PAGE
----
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Before we're going to make the filling, let's make home-made Surinamese roti first. You can of course skip this step by purchasing store-bought Surinamese roti. If so, continue to the next step.
The following recipe is enough for about 15 to 20 roti, you can easily freeze them! ADD 500 grams of wheat flour in a large bowl and make a doughnut hole in the middle. ADD baking powder, baking soda, sunflower oil and lukewarm water in the middle.
Mix everything together by hand, it should be very sticky! KNEAD for about 5 to 10 minutes, keep adding the remaining wheat flour until the dough is smooth and elastic. COVER the bowl with some plastic film (or tinfoil) and let rise for about 30 minutes.
Put the bowl somewhere where it's at room temperature and let the bacteria do their thing! After the dough has risen, from 15 to 20 balls from the dough. Make them about the same size as a large egg.
FLATTEN each dough ball using a rolling pin. Lightly dust your working area before rolling them. REPEAT this step for each roti. HEAT up the roti pan (or large pan) on high heat, and bake the roti.
Lightly coat the top with some sunflower oil, then turn it around. COAT again and turn around, repeat this 3 times or until nicely browned.
CUT the chicken fillet in bite-sized chunks. It will take longer to cook if you cut them into larger chunks, plus it's easier to eat when you cut them a bit smaller. DICE the potatoes in fairly large cubes.
FINELY dice the onions and set them aside. RINSE the snake beans or long beans and cut off the dried-up ends.
ADD about 4 tablespoons of sunflower oil to the large pan. Put on medium-high heat and sauté about 2/3rd of the diced onions. PRESS 2 cloves of garlic and add it to the pan. When glazed, add 1 teaspoon of tomato paste and 1 tablespoon of garam masala.
Stir and let bake for another minute. Add the chunks of chicken to the pot after a minute or two, add freshly ground salt and pepper. Stir the chicken once in a while, be careful to prevent it from burning.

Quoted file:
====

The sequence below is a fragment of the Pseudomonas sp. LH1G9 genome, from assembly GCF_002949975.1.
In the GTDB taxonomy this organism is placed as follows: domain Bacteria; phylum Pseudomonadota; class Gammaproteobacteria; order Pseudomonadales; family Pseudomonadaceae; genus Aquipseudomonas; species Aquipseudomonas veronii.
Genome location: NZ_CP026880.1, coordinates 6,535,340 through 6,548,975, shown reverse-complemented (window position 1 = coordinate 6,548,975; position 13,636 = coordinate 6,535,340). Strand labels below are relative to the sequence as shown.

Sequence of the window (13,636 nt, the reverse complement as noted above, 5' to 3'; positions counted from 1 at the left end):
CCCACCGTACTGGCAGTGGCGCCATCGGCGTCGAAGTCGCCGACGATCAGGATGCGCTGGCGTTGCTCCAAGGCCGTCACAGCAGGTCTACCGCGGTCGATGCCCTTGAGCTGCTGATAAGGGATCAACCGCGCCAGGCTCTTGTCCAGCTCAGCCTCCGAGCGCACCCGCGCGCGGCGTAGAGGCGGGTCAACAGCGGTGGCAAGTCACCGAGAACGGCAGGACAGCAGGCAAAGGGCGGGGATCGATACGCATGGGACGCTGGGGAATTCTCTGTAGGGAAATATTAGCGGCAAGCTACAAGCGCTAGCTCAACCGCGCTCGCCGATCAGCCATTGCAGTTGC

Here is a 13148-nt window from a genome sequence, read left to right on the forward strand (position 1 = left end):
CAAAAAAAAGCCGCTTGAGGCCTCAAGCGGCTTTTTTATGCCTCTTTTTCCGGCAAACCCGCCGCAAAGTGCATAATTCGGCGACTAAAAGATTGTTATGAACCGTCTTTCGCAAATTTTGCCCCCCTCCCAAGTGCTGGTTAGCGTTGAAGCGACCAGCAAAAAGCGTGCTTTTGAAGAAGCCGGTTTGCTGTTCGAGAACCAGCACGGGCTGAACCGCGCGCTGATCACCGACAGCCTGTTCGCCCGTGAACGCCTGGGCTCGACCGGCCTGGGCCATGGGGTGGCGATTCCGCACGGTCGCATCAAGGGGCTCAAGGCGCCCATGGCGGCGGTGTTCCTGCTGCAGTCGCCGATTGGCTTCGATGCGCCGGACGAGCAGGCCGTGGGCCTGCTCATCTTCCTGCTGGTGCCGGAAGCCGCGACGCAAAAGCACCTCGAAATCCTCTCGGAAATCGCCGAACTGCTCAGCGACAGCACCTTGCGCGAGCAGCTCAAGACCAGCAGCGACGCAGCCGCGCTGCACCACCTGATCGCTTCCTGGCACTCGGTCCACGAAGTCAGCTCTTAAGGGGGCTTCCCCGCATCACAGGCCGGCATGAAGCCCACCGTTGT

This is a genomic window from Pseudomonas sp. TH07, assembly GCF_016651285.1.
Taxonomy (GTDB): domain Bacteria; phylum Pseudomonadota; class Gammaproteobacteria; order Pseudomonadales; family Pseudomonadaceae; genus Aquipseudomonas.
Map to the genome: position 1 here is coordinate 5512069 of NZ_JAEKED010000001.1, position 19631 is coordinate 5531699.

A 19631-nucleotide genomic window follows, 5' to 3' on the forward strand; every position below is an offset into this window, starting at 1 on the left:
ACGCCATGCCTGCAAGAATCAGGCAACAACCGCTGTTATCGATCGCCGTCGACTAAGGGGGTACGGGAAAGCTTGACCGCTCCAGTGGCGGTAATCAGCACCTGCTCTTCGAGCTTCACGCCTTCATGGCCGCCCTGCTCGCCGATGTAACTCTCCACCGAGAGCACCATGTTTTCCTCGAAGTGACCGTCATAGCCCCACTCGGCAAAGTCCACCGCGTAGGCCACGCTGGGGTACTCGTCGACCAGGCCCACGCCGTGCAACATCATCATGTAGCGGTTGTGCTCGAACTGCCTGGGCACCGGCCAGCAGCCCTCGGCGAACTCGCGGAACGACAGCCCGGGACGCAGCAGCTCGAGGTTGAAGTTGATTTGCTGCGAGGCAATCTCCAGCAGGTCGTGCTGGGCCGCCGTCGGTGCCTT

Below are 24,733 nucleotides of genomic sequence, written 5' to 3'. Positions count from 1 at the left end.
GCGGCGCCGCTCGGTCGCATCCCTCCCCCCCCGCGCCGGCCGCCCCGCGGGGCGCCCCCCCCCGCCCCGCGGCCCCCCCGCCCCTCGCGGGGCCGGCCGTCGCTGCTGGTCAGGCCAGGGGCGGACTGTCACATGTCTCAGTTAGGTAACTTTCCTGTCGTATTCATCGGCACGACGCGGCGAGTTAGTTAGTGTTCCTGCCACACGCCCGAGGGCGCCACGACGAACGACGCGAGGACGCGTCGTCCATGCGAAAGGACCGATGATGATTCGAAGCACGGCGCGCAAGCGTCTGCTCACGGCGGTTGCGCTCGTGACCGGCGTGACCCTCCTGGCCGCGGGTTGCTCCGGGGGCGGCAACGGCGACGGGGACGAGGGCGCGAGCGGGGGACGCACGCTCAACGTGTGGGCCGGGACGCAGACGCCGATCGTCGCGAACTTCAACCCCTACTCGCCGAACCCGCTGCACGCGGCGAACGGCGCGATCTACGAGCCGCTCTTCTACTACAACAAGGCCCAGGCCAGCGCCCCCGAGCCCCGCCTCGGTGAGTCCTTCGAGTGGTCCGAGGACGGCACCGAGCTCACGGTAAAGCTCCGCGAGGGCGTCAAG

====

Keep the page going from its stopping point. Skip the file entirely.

When the chicken chunks are nicely cooked, add in 1 cup of water and 1 vegetable stock cube. We usually crumble vegetable stock cubes before adding them to a dish.
Put the lid on the pan and let steam for about 5 minutes on low heat, then add half a cup of water. The chicken masala is ready after a minute or 30, depending on how large you've cut the chunks.
If you notice that the dish doesn't have that much juice/gravy, add in more water and taste to see if it's still salty enough. Prepare the potatoes in the meanwhile.
This method is actually very similar to the first step. PUT on another pot on medium-high heat. ADD in 4 tablespoons worth of sunflower oil and sauté 1/3rd of the diced onions along with 1 pressed garlic clove.
Add in 1 teaspoon of tomato paste, give it a good stir and mix with 1 tablespoon of garam masala. ADD in the diced potatoes with 1 cup of water and 1 (crumbled) vegetable stock cube.
Turn down the heat to low, put on the lid and let steam until the potatoes are nice and tender. An easy way of checking if your potatoes are done is by poking it with a fork.
The potatoes are done when the fork goes in smoothly and without any resistance. When this happens, add in 400 grams of snake beans / long beans. TASTE the dish to see if it has enough salt to your liking.
Add more vegetable stock or freshly ground salt if you think it needs more salt. Meanwhile, BOIL 6 hard-boiled eggs, this is easily done by adding water to a pan, turn on high heat and let come to a boil.
BOIL the six eggs for about 10 minutes, then remove them and "shock" them by putting them under running cold water. COLOUR the eggs nicely yellowish by adding them into the garam masala sauce for a minute or 3.
Turn them around a few times. By the way: Surinamese roti is traditionally eaten using hands, so grab a roti, scoop in filling and enjoy!